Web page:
This weekend, just hours after U.S. Rep. Ilhan Omar (D-Minn.) posted a tweet implying that the American Israel Public Affairs Committee (AIPAC) pays off American politicians to defend Israel, she had already apologized, in response to a swift rebuke from House Democratic leaders.
In two separate tweets, Omar called out AIPAC as a major influencer of U.S. foreign policy and noted that their influence was “all about the Benjamins”, a reference to 90s rap lyrics referring to $100 bills.
Pro-Israel groups, Jewish and non-Jewish alike, quickly leapt to accusations of anti-Semitism. As our readers intimately know, Omar is one of the first two Muslim women ever elected to Congress, along with Michigan’s own Rep. Rashida Tlaib (D-Detroit), who is also the first Palestinian Arab woman elected to Congress.
Bowing to pressure from House Democratic leadership, Omar quickly issued an “unequivocal apology.” We believe that her apology was unnecessary and counterproductive.
A day later, President Trump called for her resignation anyway, showing yet again that apologizing simply does not work in the face of a heavy handed pro-Israel establishment.
From the onset, Omar and Tlaib, by virtue of their mere existence as Muslims and their willingness to address injustices against the Palestinians, have been repeatedly accused of hating Jews and being anti-Semitic. This is a longtime tactic of pro-Israel lobbies and groups. It is usually nothing more than a power play to kill any discussion about Israel’s conduct and stifle debate when it comes to its oppression and continuing brutal occupation of Palestinians.
Anti-Semitism is a real phenomenon with real consequences, like the horrific massacre in a Pittsburgh synagogue last year, perpetrated by an avowed White nationalist terrorist.
Pointing out that AIPAC uses money to influence political decisions is not anti-Jewish or anti-Semitic. AIPAC boasts of an annual revenue of about $100 million according to a Wall Street Journal report, and a staff of more than 400 lobbyists on Capitol Hill. AIPAC has a huge lobbying engine and its fuel is money, or lots of “Benjamins.” Further, AIPAC encourages its more than 100,000 members to support candidates and create political action committees to donate millions to the politicians of its choice and toe the line of its pro Israeli policies, or unseat those elected officials that oppose them. This is how AIPAC operates. Describing that is not anti-Semitic; it is politics and it is the truth.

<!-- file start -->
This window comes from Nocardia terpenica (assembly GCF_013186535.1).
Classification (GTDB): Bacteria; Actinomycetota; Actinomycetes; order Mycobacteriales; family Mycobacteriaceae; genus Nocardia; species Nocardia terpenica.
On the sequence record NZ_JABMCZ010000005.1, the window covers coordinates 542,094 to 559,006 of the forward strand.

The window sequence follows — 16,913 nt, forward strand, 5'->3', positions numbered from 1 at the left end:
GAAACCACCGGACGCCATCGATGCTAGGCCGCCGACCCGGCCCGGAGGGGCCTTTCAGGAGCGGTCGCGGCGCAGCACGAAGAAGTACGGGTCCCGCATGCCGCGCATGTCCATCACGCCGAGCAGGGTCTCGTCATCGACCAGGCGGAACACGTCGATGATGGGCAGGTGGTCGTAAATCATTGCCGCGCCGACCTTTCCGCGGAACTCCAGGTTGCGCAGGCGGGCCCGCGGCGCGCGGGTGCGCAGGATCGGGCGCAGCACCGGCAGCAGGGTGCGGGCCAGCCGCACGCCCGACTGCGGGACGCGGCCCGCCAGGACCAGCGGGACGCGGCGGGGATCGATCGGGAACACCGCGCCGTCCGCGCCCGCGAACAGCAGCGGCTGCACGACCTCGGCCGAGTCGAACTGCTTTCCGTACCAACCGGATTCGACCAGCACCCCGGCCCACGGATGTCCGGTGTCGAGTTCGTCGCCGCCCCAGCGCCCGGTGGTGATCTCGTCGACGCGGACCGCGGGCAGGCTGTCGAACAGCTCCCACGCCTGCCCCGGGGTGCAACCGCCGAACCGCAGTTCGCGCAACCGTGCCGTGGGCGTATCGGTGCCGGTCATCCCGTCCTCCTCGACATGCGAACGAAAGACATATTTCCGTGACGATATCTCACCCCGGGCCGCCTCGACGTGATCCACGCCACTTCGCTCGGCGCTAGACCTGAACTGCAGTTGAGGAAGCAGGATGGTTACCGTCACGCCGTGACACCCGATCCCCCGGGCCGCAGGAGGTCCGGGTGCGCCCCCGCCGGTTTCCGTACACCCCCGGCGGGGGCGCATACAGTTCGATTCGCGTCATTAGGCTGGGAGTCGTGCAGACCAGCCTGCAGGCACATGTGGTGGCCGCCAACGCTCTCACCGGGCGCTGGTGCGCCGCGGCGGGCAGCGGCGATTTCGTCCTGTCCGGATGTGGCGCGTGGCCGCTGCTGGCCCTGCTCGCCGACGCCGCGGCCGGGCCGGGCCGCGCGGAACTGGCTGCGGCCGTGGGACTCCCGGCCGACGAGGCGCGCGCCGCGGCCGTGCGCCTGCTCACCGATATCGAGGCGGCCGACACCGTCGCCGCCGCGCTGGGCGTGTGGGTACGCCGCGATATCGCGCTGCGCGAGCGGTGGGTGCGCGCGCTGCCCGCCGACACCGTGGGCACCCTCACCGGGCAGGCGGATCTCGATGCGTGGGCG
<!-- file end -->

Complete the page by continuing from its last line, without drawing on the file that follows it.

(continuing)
The debate over the influence of pro-Israel groups is documented by an investigation by Al Jazeera network, in which an undercover reporter infiltrated the Israel Project, a Washington-based group, and secretly recorded conversations about political strategy and influence over a six-month period in 2016. That investigation, however, was never aired by the network — suppressed by pressure from the pro-Israel lobby.
In November, the Electronic Intifada obtained and published the four-part series.
In the documentary leaders of the pro-Israel lobby speak openly and bluntly about how they use money to influence the political process in Washington D.C.
Can we loudly criticize or talk about the National Rifle Association (NRA)? The big pharmaceutical lobby? The fossil and fuel industry? Of course. Must we stay silent on AIPAC? Of course not.
Omar’s statement isn’t anti-Semitic; she was only telling a documented fact.
Ironically, her apology served the interests of AIPAC, which seeks to silence debate about Israel. And, sadly, Omar’s apology did just that. It displayed weakness at a time when solidarity with Palestinians is at an all-time high. In fact, the apology means nothing to the Pro Israeli side and the right wing forces that will continue to attack Omar and Tlaib with a ridiculously racist approach.
We support U.S. Rep. Ilhan Omar, but not her misguided apology.